Author Archives: craigchevrier

Winter Guided Exploration of Hinesburg’s “New” Town Forest

Please join members of the Hinesburg Trails Committee and the Hinesburg Land Trust in a guided exploration of the LaPlatte Headwaters Town Forest trails in their winter glory on Saturday, February 1.

We will meet at the Upper Gilman Road trailhead parking area (for directions, see ) at 1 PM.  Please carpool as parking is limited.  We expect to be out for two hours and hope to see animal tracks and observe the effects of windstorms and timber management on the forest.  Please bring snowshoes, X-C skis, or micro-spikes, as appropriate for the snow/ice conditions and dress in layers.

If the weather is awful (rain or below zero temperatures) we will postpone until Sunday, February 2 at 1 PM.  For questions, to RSVP, and for last minute changes please email Lenore Budd at

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UVM, Vermont Land Trust to benefit from 225-acre Hinesburg land donation

Burlington Free Press 12/24/13

by Dorothy Pellett, Free Press Correspondent

A tantalizing glimpse of the beaver pond from Baldwin Road.

A tantalizing glimpse of the beaver pond from Baldwin Road.

A December gift of land will benefit the University of Vermont, the Vermont Land Trust and a host of hikers and students of nature.

The family of the late Henry H. Carse of Hinesburg has donated easements on 225 acres to the Vermont Land Trust for permanent conservation and public access, and at the same time donated the property to the university.

Diverse natural attributes make the land, located between Baldwin Road and Silver Street, a valuable site for study, while its views and peaceful surroundings appeal to walkers along Baldwin Road.

“The property’s wetland, calcium-rich ledges and uplands have an impressive mix of uncommon species and forest types, including a red maple/northern white cedar swamp,” said Bob Heiser, Champlain Valley Regional co-director of the land trust.

Along with 121 acres of wetlands, Hinesburg’s largest wetland area, the site comprises 63 acres of woodland with a maple-ash-hickory-oak forest and a transition hardwood limestone forest; 41 acres of agriculturally important soils; rare plant species and habitat for beaver, moose, bobcats, birds and other varied wildlife.

UVM students have used part of the area to observe plant communities on the eastern cliffs of the property. Now they and the rest of the public will have pedestrian access to the donated land. “The area contains natural communities and biodiversity elements not found on other UVM-owned lands,” said Rick Paradis, director of UVM’s Natural Areas Center.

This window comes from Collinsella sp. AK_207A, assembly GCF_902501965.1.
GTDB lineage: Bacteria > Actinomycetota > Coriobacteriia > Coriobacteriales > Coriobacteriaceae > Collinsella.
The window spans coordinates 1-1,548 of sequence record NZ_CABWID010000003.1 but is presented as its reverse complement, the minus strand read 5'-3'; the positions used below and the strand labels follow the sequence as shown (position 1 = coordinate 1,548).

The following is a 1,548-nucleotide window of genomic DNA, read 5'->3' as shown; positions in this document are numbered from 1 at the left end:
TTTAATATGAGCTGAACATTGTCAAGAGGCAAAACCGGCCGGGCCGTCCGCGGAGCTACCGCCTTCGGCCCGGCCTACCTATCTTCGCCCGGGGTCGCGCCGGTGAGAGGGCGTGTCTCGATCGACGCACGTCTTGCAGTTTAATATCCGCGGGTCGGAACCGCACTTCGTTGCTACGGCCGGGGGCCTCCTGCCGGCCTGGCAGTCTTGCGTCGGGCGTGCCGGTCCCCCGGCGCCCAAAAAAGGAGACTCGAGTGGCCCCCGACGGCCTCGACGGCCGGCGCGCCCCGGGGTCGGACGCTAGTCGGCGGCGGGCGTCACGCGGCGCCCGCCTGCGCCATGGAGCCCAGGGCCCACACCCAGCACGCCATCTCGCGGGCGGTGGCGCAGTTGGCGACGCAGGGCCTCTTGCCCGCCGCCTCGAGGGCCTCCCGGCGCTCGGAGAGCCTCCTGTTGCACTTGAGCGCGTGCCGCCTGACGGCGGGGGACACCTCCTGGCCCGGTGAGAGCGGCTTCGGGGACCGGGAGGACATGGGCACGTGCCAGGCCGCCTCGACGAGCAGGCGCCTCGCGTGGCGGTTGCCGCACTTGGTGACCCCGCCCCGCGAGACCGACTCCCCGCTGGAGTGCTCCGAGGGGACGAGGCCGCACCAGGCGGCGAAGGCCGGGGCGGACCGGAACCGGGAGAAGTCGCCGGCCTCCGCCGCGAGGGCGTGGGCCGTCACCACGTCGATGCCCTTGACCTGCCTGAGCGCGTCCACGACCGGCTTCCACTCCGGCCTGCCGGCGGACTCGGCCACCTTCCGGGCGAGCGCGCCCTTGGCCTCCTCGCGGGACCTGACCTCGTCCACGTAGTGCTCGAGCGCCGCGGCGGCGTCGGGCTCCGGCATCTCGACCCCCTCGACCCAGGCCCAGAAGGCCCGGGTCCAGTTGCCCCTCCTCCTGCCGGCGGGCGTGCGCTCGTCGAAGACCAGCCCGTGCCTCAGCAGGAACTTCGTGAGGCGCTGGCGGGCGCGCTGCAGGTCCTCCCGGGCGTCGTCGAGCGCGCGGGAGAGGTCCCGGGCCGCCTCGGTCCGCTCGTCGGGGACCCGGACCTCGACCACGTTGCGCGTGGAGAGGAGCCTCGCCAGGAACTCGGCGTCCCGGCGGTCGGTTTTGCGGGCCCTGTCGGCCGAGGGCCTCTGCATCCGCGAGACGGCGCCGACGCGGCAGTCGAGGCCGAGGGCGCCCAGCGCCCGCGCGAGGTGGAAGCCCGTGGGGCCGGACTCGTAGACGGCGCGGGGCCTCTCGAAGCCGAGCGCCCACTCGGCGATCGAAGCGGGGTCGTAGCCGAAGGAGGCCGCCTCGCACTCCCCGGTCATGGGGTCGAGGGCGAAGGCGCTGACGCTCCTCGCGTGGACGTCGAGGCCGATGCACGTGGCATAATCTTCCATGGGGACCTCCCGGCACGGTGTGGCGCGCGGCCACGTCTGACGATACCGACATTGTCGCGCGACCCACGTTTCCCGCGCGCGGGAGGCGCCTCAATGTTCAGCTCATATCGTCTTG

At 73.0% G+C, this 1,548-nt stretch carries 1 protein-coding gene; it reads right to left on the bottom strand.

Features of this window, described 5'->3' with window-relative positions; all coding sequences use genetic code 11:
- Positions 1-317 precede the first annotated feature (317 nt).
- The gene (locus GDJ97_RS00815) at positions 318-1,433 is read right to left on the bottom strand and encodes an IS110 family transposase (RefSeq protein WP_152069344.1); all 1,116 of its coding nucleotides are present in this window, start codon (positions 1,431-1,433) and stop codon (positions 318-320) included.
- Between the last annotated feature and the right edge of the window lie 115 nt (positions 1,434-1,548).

Paradis said he recently has brought classes to the site to study the potential for managing it for conservation purposes and for developing visitor facilities such as trails.

“I am also coordinating a UVM process to determine if the site warrants being added to the UVM Natural Areas System,” Paradis said. “Final approval for this action will need to be made by the Board of Trustees.”

Carse purchased the land in the 1970s. He farmed, served in the Vermont Legislature and as town moderator and school director.

“Our basic interests were clear: to preserve the natural treasures of the land while providing public access and educational programs,” said Carse’s son, Henry Ralph Carse. The land has been owned by the Carse Land Company, LLC. The transfer of easements and land took place last week, Heiser said.

The Vermont Land Trust will be responsible for monitoring the land to ensure that ecologically sensitive areas are not disturbed and that the property is used for educational and research purposes.

Hinesburg Land Trust member Lenore Budd said she frequently walks on Baldwin Road and observes the Carse land, but it was posted as off-limits to the public, and she could have only “a tantalizing glimpse” of the beaver pond.

Budd said the Carse family’s generosity will be felt for many years as visitors enjoy and learn from nature. She added, “It is fitting that this transfer of ownership is happening during this season of giving.”

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Help Protect Hinesburg’s Largest Wetland Today!

The Hinesburg Land Trust is closing in on raising the remaining $5,300 to permanently protected Hinesburg’s largest wetland. The Carse Family is poised to conserve a 225-acre parcel that includes a large beaver pond, extensive wetlands, a remnant cedar forest, and limey outcrops hosting rare and uncommon plants.  When conserved, this beautiful and diverse landscape, situated between Baldwin Road and Silver Street, will offer public pedestrian access and will be managed both to protect its unique resources and make them available for teaching and research.

Once conserved, this peaceful setting will offer exceptional wildlife viewing to Hinesburg residents and UVM students.

Once conserved, this peaceful setting will offer exceptional wildlife viewing to Hinesburg residents and UVM students.